Immanuel Lutheran, Chicago
Some of you may be reading, Grateful, by Diana Butler Bass. I invite you to read it on your own and/or to discuss it with friends. (Three small groups this month) Extensive research claims that gratitude is profoundly good for you. Around the world people who practice living gratefully experience deeper peace, greater well-being, and an increased capacity for joy and greater resiliency. When we orient ourselves to gratefulness, we strengthen our spiritual musculature. Moving through life with a grateful heart has the power to uplift us, make a difference for others, and bring transformation to our world. (Grateful Living.org)
Giving thanks seems simple and obvious, yet somehow, like many instructions we find in scripture, it can be strangely difficult to sustain as a lifestyle or heart-style. Obstacles rise within us, often subconsciously, to pop our balloon. Righteous anger, self-certainty, and cynicism can be so much more seductive in the moment than an ‘attitude of gratitude.’
Most of us need help to cultivate gratitude slowly over time. That’s why the quote I received this week from the Grateful Word of the Day was so welcome. It comes from Robin Wall Kimmerer, biologist and Native American, author of Braided Sweetgrass. Kimmerer weaves together the wisdom of her ancestors with insights of Western science. She writes: “Even a wounded world is feeding us. Even a wounded world holds us, giving us moments of wonder and joy. I choose joy over despair. Not because I have my head in the sand, but because joy is what the earth gives me daily and I must return the gift.”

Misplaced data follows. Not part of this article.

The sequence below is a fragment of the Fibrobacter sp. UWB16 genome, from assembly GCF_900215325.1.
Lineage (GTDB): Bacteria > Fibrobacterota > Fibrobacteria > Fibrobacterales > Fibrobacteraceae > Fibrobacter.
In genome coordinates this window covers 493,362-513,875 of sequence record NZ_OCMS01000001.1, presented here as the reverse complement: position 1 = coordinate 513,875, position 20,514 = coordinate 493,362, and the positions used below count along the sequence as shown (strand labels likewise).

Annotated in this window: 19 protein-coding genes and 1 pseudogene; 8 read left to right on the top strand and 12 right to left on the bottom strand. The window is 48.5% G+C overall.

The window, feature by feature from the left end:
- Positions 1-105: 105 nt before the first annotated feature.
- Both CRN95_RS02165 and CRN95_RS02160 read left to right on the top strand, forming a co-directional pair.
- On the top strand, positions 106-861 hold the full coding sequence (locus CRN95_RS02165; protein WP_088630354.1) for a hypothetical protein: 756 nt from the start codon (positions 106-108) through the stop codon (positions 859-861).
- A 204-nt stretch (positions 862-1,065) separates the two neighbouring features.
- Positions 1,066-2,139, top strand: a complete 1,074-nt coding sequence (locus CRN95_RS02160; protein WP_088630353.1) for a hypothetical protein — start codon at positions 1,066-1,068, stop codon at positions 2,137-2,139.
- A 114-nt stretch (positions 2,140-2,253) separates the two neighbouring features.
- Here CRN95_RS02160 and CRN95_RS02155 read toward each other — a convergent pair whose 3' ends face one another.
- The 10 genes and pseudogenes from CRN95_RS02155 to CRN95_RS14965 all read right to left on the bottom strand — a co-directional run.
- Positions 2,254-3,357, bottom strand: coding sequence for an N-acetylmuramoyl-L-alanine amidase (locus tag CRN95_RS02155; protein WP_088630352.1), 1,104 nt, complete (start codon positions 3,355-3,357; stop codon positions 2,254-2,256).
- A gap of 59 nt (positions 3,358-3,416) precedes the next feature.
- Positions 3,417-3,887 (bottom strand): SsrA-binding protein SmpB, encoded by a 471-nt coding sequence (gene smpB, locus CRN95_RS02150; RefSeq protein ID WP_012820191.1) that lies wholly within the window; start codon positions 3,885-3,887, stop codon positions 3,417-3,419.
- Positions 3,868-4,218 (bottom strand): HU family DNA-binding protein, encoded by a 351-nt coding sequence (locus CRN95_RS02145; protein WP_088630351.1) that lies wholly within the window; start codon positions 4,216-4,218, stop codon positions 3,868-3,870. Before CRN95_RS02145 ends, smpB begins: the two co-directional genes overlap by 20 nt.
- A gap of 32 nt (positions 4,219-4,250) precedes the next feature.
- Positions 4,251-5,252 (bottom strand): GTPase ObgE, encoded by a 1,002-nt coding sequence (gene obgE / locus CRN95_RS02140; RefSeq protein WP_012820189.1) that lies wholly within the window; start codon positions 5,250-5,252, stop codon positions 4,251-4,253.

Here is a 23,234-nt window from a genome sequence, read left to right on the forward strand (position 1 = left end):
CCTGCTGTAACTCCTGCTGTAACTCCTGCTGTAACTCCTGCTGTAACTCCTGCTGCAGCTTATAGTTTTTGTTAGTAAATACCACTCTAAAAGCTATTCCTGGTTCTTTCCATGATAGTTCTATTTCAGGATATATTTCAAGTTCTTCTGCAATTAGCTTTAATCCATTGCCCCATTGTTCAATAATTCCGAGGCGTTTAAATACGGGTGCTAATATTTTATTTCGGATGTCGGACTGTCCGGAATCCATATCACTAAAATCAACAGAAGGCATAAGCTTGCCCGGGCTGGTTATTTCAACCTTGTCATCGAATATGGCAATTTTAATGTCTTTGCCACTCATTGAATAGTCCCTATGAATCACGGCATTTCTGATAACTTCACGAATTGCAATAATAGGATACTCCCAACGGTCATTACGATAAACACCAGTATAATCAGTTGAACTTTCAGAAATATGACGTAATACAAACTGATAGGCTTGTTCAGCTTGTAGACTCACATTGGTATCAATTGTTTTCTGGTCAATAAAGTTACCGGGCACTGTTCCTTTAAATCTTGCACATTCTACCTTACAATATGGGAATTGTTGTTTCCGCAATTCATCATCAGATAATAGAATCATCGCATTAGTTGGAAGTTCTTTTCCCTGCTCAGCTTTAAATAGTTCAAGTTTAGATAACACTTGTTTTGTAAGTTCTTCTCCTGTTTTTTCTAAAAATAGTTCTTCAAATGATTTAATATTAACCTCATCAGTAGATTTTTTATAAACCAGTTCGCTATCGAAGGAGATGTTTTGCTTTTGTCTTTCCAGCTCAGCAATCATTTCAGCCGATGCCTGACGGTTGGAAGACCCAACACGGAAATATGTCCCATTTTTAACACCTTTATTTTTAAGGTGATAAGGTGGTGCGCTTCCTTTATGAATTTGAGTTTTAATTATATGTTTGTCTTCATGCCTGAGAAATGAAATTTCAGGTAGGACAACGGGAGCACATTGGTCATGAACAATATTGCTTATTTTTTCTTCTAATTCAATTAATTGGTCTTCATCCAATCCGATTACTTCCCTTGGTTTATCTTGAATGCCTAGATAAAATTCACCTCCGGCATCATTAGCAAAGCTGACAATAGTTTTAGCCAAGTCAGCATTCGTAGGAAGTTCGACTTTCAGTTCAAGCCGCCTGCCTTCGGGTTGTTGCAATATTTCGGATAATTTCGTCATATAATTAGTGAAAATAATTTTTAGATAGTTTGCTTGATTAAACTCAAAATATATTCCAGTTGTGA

It occurs to me that to receive this gift, whether from the earth, or from Native peoples, we must learn forgiveness. We must learn how to ask for it, as well as how to give it. Here is another teaching the bible holds as fundamental to faith which, for me, seems more difficult than gratitude. Forgiveness is for saints and heroes –not for ordinary Christians—right?
Historians and anthropologists have begun to point out our prized, so-called “Western” ideals of individual liberty, political equality, and the rejection of arbitrary authority were inspired more by Native American sources than by the Athenians of ancient Greece (p. 37). The words ‘equality’ and ‘inequality’ did not exist in Latin, nor their English, French, Spanish, German and Italian cognates until after the time of Columbus and the European encounter with the peoples of Native America. For the Europeans who landed upon these shores, unquestionable hierarchies ruled the day at every level.